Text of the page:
The bread arrived. What is usually gratis at other restaurants costs $6 here, but lucky for us, it was included in the omakase set. For bread that costs $6, it came cold. Fine-dining restaurants of this stature should always, always serve warm bread; it should come freshly baked from the oven. Nevertheless, the parsley butter, sprinkled with salt and peanut dust, is delightful. The warm and comforting shot of 7-root vegetables consomme, with drops of parsley oil, confers bliss of umami. Our expectations spiked.
First course: the burrata from Puglia, Italy sits in oats soup speckled with basil oil. It’s accompanied by golden berries, tomatillo, and cherry tomatoes (“from our farm at Cameron Highlands). It’s topped with oats, caviar, and petai leaf. My friends like it but the berries are too tart for me and the sudden sharpness destroys the balance of the dish.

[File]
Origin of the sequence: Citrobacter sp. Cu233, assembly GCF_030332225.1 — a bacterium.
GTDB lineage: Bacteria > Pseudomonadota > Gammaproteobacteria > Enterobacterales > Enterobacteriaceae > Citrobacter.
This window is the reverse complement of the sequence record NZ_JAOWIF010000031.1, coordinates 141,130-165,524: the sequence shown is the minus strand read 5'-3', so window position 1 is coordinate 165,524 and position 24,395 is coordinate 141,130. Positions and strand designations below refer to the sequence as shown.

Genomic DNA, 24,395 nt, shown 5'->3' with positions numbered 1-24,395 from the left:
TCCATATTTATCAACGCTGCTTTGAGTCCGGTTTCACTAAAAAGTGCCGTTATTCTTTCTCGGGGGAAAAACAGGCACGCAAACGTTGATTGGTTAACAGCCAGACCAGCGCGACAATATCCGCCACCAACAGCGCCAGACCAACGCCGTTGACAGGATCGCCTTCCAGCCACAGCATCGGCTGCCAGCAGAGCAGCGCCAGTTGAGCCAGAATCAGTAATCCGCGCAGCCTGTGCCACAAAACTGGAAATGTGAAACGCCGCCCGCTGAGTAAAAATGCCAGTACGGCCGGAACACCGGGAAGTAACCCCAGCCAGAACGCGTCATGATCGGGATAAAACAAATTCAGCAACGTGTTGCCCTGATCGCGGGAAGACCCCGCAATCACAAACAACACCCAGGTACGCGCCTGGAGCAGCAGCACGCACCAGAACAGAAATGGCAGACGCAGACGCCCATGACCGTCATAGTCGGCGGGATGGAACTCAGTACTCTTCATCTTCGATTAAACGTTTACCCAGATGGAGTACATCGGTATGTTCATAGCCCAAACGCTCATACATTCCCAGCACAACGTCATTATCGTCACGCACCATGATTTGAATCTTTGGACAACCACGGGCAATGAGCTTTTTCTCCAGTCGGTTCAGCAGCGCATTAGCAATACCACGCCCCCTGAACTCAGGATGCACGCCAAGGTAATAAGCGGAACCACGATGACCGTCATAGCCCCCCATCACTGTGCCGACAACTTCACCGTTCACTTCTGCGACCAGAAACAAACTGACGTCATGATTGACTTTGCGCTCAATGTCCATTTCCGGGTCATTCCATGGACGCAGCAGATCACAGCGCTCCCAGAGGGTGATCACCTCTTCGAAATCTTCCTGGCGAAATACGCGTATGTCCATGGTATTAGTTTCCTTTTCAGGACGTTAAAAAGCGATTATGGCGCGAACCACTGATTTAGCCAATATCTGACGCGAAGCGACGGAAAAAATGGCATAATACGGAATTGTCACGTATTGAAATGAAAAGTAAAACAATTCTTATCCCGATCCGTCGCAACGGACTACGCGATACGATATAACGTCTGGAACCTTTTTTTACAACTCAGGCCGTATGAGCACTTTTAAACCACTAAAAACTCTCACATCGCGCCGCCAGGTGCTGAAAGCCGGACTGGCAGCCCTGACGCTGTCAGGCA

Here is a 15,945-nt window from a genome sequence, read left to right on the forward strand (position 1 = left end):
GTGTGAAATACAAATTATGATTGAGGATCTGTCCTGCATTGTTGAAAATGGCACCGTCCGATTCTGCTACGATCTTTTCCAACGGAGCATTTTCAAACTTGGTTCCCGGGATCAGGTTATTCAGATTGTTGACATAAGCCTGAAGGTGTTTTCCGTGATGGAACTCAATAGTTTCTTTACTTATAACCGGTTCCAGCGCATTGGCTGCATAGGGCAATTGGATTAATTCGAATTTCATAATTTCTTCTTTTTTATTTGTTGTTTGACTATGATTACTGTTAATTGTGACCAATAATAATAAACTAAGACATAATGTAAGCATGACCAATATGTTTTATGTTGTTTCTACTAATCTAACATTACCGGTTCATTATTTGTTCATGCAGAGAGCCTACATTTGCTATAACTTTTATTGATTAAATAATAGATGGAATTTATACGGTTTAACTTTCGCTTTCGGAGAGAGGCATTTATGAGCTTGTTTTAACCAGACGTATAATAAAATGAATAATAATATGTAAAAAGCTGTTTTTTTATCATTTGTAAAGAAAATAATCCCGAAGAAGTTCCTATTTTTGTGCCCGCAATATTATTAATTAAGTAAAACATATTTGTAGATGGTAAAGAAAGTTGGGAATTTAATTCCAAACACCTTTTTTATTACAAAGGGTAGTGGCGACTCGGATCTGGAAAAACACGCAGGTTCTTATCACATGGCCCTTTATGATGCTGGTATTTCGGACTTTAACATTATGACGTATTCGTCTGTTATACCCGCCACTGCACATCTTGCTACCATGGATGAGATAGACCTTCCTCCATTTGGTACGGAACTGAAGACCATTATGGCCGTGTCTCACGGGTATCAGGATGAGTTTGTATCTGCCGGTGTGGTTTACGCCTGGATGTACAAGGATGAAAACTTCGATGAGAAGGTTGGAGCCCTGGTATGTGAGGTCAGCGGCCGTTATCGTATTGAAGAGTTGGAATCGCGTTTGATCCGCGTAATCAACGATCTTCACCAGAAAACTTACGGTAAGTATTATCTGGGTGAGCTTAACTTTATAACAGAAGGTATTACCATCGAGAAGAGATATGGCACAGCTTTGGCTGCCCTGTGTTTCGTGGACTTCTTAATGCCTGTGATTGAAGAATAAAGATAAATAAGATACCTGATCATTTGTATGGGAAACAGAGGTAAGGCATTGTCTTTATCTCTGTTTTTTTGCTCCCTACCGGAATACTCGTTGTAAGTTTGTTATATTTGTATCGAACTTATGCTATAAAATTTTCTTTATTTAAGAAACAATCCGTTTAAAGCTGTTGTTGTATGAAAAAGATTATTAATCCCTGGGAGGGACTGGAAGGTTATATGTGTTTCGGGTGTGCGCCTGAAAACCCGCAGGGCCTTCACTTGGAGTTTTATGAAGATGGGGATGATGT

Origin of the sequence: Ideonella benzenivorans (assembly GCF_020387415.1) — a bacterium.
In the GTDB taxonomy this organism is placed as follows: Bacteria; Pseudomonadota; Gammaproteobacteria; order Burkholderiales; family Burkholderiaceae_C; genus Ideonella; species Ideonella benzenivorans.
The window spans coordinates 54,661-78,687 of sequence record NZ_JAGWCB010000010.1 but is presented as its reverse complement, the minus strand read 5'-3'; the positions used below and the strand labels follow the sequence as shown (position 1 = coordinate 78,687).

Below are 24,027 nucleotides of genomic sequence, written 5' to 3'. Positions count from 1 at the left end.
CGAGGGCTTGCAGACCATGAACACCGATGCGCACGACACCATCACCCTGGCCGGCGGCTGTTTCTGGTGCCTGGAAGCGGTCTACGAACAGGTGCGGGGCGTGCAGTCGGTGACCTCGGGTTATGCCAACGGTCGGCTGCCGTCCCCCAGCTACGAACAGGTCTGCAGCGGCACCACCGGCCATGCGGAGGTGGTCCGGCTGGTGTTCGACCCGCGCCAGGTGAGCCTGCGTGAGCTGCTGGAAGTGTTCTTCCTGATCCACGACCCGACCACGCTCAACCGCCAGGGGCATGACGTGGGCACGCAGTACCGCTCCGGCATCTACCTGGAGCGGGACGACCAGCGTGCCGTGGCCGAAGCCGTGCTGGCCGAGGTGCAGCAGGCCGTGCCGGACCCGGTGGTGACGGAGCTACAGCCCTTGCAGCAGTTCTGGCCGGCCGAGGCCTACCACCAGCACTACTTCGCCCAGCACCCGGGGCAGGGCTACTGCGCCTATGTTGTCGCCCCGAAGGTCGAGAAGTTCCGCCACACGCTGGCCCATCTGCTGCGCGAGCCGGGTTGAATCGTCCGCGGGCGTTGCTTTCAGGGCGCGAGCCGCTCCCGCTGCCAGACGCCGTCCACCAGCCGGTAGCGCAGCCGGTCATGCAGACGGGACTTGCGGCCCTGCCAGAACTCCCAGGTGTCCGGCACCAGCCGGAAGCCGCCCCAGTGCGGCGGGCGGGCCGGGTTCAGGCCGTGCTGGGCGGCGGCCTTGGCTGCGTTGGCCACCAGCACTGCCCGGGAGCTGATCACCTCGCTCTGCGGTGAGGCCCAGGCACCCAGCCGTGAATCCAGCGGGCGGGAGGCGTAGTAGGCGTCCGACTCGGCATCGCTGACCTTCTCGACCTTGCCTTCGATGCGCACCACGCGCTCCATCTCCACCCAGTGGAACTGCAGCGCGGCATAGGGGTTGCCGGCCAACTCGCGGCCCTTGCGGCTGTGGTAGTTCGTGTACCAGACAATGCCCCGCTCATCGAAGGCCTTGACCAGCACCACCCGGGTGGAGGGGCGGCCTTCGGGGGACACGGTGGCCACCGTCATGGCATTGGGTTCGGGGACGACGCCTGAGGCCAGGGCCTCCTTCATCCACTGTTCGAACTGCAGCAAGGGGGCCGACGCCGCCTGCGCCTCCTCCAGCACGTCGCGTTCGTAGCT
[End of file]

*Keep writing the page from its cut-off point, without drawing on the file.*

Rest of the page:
Second course: this is like, the server introduced, “Brazilian falafel.” It sits in three concentric circles of curries: the outer ring, Asian herb curry; the center, Thai curry; and the nucleus, shrimp curry. The “falafel” tastes airier than a falafel and is in fact closer to the Indian vadai. When you mix the three curries together, it’s spicy and the Thai curry overwhelms all other flavors. This dish is ok for me but my friend said the curry is unnecessarily potent, tipping the balance of the dish.